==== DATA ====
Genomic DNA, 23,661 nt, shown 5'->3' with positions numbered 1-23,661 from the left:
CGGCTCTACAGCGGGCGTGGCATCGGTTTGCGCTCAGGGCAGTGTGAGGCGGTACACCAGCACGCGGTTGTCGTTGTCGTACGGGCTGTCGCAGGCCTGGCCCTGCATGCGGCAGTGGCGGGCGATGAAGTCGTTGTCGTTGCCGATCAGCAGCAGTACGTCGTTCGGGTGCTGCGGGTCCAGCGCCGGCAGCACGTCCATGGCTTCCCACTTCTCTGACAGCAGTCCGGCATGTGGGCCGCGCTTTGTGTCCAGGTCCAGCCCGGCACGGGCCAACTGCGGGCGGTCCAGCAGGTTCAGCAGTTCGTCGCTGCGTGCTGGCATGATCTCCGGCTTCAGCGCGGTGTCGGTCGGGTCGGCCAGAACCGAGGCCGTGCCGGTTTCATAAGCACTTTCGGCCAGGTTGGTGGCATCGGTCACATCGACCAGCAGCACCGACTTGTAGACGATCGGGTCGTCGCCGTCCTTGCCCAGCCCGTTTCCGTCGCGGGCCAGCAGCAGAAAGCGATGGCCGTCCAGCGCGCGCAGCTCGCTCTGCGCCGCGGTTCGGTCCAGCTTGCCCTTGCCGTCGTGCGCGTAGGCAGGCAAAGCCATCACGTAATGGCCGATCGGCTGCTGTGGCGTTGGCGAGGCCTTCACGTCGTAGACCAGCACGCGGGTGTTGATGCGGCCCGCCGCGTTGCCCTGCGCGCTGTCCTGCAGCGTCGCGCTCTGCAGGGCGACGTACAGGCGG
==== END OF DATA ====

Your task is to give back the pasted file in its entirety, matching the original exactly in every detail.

Genomic DNA, 23,661 nt, shown 5'->3' with positions numbered 1-23,661 from the left:
CGGCTCTACAGCGGGCGTGGCATCGGTTTGCGCTCAGGGCAGTGTGAGGCGGTACACCAGCACGCGGTTGTCGTTGTCGTACGGGCTGTCGCAGGCCTGGCCCTGCATGCGGCAGTGGCGGGCGATGAAGTCGTTGTCGTTGCCGATCAGCAGCAGTACGTCGTTCGGGTGCTGCGGGTCCAGCGCCGGCAGCACGTCCATGGCTTCCCACTTCTCTGACAGCAGTCCGGCATGTGGGCCGCGCTTTGTGTCCAGGTCCAGCCCGGCACGGGCCAACTGCGGGCGGTCCAGCAGGTTCAGCAGTTCGTCGCTGCGTGCTGGCATGATCTCCGGCTTCAGCGCGGTGTCGGTCGGGTCGGCCAGAACCGAGGCCGTGCCGGTTTCATAAGCACTTTCGGCCAGGTTGGTGGCATCGGTCACATCGACCAGCAGCACCGACTTGTAGACGATCGGGTCGTCGCCGTCCTTGCCCAGCCCGTTTCCGTCGCGGGCCAGCAGCAGAAAGCGATGGCCGTCCAGCGCGCGCAGCTCGCTCTGCGCCGCGGTTCGGTCCAGCTTGCCCTTGCCGTCGTGCGCGTAGGCAGGCAAAGCCATCACGTAATGGCCGATCGGCTGCTGTGGCGTTGGCGAGGCCTTCACGTCGTAGACCAGCACGCGGGTGTTGATGCGGCCCGCCGCGTTGCCCTGCGCGCTGTCCTGCAGCGTCGCGCTCTGCAGGGCGACGTACAGGCGG